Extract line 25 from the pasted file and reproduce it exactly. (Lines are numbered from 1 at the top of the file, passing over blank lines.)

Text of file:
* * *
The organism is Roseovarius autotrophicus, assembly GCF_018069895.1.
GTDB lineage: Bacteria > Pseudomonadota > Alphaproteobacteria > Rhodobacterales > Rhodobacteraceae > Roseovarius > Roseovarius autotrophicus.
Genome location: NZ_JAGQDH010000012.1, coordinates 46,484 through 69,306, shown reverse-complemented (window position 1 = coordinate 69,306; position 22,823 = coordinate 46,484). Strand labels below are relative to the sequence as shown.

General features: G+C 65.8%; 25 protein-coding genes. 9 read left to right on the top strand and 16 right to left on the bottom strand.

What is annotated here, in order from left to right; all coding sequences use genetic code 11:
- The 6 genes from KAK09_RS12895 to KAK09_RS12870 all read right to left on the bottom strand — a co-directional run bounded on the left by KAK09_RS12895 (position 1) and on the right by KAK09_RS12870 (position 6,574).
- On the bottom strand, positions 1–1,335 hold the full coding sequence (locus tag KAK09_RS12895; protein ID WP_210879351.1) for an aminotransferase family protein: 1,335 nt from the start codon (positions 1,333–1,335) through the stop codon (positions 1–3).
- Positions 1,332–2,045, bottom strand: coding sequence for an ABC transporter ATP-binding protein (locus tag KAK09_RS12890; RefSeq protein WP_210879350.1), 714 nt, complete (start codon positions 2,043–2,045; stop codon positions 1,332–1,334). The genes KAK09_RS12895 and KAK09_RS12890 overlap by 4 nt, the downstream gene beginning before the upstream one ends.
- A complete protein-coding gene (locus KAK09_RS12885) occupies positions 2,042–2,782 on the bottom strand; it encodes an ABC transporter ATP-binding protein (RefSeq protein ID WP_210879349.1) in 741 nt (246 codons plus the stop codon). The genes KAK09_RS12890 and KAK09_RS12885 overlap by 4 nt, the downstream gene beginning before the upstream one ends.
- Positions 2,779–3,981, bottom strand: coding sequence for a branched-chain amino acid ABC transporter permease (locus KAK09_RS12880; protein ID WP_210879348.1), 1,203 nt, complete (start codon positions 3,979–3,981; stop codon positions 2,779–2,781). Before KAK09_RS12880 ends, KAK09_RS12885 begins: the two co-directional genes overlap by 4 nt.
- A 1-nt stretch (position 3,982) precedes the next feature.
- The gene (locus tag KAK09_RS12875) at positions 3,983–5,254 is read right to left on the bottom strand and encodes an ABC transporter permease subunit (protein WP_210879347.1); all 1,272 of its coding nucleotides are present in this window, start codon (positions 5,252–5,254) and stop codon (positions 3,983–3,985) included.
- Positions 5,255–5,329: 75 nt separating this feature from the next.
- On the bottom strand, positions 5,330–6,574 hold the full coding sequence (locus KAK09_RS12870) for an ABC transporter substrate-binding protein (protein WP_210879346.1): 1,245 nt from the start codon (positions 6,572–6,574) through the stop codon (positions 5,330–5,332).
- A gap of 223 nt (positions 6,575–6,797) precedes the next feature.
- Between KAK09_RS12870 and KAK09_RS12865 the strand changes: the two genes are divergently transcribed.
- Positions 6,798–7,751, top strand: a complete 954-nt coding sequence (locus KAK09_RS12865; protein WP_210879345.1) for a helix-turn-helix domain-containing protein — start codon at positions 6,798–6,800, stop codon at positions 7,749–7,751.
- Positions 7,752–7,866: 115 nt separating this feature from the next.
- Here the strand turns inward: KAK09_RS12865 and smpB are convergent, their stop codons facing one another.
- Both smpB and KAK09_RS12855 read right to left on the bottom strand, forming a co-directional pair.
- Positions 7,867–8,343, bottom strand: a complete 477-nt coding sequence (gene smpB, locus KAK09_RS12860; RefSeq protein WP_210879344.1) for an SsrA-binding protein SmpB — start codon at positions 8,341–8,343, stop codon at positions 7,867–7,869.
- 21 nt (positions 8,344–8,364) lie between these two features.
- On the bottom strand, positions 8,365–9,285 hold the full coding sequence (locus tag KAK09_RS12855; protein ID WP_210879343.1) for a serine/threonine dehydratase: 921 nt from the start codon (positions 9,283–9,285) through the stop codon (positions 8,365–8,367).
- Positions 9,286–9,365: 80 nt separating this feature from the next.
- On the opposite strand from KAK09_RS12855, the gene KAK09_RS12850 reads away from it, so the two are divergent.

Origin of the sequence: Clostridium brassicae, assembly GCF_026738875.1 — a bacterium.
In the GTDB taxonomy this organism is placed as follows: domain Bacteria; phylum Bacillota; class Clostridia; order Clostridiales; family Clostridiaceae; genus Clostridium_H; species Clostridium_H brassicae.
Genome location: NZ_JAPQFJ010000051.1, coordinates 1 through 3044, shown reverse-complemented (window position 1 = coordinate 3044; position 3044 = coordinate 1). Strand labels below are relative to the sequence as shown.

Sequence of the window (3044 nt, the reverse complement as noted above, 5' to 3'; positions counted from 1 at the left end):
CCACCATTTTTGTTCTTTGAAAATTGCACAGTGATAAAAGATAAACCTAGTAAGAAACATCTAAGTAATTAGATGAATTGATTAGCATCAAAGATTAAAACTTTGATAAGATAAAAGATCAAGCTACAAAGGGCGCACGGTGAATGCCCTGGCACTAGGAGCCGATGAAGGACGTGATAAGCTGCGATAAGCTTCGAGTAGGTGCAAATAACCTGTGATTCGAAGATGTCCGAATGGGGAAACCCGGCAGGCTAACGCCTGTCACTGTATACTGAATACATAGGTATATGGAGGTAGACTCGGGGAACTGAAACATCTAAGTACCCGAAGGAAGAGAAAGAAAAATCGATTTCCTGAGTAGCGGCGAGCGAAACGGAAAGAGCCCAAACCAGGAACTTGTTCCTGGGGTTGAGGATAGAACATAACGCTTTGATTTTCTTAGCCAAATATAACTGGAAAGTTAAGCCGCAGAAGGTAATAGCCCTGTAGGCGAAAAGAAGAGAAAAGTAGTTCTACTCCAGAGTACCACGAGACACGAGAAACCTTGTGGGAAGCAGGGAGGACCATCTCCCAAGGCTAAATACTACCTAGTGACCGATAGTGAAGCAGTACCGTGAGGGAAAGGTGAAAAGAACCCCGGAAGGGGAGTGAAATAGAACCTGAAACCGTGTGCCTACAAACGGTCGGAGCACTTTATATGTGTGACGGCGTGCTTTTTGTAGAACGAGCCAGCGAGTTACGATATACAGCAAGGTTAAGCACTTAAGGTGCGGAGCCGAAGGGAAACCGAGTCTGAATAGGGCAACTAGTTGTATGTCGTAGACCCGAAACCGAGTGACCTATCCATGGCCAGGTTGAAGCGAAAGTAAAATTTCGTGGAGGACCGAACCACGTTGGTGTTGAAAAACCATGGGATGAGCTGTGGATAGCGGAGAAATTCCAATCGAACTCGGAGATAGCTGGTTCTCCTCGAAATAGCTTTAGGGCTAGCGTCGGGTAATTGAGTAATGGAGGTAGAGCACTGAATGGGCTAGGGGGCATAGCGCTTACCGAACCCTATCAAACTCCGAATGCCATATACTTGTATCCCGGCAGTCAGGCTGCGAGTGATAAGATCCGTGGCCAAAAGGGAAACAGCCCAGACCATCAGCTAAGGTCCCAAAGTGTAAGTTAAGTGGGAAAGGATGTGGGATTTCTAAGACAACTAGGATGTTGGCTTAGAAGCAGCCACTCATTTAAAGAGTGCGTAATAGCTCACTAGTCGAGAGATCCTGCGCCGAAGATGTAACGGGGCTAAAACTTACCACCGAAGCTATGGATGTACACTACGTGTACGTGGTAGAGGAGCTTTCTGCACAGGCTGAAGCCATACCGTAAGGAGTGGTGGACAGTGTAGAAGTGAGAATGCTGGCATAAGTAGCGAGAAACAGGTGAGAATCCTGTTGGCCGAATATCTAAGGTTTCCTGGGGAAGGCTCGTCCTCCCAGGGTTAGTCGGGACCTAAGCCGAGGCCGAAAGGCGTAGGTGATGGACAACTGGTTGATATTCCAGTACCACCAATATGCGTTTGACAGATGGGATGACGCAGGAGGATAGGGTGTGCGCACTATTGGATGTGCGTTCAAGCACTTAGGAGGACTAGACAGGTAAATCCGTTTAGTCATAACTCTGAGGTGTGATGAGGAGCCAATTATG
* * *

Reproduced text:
- On the opposite strand from KAK09_RS12855, the gene KAK09_RS12850 reads away from it, so the two are divergent.